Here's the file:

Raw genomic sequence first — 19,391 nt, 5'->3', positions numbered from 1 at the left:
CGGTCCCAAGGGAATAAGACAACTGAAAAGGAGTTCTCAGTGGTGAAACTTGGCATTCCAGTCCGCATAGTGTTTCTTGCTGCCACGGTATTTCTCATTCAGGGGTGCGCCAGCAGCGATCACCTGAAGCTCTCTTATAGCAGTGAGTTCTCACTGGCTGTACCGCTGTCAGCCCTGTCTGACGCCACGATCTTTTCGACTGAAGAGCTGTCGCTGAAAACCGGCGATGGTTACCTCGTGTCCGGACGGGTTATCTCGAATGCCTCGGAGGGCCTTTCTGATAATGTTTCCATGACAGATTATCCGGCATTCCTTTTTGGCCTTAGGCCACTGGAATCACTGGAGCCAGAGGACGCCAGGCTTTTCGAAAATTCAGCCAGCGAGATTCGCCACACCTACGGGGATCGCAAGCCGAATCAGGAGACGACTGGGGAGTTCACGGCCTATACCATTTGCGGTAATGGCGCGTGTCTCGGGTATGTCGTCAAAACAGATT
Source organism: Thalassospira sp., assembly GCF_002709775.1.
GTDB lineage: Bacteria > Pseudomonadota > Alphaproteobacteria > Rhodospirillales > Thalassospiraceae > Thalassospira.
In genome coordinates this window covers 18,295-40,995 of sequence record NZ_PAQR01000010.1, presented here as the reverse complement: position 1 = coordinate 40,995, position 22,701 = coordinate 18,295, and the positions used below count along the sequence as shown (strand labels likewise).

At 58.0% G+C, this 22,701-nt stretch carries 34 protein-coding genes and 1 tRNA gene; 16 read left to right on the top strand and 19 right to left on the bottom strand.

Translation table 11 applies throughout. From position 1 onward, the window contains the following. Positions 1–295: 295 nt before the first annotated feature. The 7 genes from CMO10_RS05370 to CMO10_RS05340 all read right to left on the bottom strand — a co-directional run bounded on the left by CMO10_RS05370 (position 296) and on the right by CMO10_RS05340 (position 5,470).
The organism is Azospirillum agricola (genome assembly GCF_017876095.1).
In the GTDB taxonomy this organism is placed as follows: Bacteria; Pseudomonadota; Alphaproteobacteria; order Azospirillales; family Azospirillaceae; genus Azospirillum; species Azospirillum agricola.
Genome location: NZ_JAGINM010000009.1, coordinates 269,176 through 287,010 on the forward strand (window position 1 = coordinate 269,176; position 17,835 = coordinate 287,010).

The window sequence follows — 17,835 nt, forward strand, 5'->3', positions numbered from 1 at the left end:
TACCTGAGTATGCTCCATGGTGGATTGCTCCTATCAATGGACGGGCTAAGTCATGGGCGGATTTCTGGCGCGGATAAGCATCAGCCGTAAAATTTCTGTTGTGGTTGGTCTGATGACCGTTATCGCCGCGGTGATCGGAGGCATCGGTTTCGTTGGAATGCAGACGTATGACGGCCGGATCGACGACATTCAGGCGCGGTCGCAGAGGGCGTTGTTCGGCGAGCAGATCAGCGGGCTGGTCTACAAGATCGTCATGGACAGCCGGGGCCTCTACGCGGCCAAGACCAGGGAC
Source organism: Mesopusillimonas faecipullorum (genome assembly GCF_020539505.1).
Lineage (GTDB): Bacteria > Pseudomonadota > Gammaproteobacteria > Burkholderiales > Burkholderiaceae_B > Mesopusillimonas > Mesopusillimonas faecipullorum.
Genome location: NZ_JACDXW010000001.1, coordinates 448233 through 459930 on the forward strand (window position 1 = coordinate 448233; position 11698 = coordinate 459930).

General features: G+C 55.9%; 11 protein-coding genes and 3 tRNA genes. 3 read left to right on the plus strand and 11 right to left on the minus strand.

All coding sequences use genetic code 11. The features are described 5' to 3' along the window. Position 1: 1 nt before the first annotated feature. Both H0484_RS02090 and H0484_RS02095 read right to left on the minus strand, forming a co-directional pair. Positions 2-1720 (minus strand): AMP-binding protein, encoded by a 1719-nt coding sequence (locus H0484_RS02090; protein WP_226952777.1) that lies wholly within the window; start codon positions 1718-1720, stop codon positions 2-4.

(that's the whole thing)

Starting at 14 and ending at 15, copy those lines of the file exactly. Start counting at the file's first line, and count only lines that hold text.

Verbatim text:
Lineage (GTDB): Bacteria > Pseudomonadota > Gammaproteobacteria > Burkholderiales > Burkholderiaceae_B > Mesopusillimonas > Mesopusillimonas faecipullorum.
Genome location: NZ_JACDXW010000001.1, coordinates 448233 through 459930 on the forward strand (window position 1 = coordinate 448233; position 11698 = coordinate 459930).